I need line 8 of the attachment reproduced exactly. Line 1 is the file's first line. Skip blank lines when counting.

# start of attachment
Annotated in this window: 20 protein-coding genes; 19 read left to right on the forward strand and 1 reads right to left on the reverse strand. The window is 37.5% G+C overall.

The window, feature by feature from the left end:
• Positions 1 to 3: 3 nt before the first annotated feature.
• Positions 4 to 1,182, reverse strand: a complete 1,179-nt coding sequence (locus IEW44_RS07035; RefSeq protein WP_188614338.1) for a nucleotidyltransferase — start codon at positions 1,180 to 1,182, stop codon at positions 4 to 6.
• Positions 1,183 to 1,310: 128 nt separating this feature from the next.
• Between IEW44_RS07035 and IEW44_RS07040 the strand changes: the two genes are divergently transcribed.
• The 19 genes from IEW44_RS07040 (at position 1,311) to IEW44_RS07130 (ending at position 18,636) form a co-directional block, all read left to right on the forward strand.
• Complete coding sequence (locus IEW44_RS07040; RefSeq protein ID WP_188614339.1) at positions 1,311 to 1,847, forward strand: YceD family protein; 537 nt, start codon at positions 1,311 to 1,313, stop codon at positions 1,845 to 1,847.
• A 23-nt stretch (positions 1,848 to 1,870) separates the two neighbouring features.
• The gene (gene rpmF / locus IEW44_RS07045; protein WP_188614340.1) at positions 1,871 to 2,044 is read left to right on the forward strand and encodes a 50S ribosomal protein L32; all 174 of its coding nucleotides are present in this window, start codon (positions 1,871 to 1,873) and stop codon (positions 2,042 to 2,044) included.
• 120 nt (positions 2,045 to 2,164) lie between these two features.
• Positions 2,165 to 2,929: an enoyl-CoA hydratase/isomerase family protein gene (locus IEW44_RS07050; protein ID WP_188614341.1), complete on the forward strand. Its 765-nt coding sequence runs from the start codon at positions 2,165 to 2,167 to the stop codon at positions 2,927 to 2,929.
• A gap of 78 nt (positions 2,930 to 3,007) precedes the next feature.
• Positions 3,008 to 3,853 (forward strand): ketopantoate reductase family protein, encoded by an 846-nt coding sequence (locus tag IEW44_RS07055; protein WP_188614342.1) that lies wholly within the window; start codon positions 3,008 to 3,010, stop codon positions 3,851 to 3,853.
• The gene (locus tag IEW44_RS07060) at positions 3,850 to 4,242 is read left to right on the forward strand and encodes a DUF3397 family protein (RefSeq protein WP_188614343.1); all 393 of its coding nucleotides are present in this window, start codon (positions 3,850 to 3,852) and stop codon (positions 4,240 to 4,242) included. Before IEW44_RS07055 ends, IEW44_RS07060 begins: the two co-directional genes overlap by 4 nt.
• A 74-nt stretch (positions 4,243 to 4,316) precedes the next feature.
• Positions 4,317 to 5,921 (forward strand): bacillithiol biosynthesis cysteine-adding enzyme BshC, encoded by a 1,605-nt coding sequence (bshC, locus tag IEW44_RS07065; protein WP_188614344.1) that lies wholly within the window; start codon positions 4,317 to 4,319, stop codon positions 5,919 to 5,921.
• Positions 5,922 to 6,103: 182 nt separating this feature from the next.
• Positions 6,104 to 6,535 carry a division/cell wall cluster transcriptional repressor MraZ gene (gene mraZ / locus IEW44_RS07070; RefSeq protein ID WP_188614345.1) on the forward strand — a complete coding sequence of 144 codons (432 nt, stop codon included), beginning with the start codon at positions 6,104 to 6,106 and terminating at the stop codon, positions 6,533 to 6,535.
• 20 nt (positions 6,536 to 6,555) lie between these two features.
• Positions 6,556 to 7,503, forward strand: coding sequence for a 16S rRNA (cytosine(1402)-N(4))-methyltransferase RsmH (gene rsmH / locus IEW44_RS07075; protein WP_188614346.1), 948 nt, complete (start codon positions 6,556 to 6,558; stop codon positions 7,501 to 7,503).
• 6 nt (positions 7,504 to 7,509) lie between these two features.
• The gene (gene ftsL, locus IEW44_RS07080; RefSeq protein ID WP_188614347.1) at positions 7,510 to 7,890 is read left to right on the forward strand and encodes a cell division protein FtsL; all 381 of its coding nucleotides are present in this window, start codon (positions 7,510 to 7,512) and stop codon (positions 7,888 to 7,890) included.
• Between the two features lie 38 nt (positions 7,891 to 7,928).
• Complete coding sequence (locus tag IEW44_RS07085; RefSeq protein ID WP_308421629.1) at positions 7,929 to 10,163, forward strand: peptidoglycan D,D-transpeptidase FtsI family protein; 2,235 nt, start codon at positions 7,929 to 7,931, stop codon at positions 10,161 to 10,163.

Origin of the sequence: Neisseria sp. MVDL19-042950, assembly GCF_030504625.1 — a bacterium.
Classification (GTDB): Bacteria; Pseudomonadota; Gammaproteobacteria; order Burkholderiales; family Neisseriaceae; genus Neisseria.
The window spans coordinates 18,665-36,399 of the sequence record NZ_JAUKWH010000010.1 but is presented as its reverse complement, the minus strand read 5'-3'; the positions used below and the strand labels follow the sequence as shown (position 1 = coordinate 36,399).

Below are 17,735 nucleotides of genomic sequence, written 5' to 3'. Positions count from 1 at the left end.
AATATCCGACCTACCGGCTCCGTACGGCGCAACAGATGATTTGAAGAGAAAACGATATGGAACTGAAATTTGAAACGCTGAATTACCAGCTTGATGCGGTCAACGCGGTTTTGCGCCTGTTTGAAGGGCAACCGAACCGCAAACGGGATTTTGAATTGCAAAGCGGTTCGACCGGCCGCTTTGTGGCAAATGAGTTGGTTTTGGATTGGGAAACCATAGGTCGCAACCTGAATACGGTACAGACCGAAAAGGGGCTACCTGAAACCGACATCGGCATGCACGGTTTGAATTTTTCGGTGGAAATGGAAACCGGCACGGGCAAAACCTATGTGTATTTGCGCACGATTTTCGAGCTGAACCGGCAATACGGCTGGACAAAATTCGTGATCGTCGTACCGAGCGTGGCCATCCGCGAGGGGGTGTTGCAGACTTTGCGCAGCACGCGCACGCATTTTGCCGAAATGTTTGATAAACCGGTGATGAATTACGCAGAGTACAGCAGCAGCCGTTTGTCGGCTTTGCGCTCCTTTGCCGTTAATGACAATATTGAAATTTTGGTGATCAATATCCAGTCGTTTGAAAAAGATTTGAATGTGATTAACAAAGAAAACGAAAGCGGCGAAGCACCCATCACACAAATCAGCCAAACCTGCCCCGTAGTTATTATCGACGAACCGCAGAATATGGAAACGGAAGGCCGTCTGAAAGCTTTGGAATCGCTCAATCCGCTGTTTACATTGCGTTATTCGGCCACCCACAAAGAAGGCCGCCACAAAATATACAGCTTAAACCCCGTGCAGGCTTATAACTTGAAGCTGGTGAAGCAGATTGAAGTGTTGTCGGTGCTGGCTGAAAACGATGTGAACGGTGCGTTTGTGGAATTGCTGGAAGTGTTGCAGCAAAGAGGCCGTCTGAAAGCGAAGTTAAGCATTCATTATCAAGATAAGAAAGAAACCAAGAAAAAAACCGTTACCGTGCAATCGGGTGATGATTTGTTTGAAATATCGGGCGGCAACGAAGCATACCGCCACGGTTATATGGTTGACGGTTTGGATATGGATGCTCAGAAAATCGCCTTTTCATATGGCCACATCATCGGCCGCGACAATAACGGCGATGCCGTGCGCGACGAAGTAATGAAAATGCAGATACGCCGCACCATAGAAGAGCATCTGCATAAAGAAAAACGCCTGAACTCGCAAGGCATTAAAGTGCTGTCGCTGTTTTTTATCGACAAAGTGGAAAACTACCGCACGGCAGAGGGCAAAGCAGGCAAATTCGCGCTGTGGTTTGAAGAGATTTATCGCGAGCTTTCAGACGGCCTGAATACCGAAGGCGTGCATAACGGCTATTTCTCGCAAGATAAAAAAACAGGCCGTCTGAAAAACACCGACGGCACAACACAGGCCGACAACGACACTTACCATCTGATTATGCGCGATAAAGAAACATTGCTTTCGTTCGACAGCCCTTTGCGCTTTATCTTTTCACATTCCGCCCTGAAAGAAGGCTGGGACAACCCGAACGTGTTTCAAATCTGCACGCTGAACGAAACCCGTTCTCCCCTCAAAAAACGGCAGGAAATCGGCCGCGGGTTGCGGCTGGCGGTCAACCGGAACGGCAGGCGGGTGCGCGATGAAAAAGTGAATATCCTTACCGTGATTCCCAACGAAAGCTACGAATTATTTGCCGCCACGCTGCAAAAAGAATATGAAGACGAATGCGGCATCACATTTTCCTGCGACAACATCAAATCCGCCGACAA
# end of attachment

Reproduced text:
• Complete coding sequence (locus IEW44_RS07040; RefSeq protein ID WP_188614339.1) at positions 1,311 to 1,847, forward strand: YceD family protein; 537 nt, start codon at positions 1,311 to 1,313, stop codon at positions 1,845 to 1,847.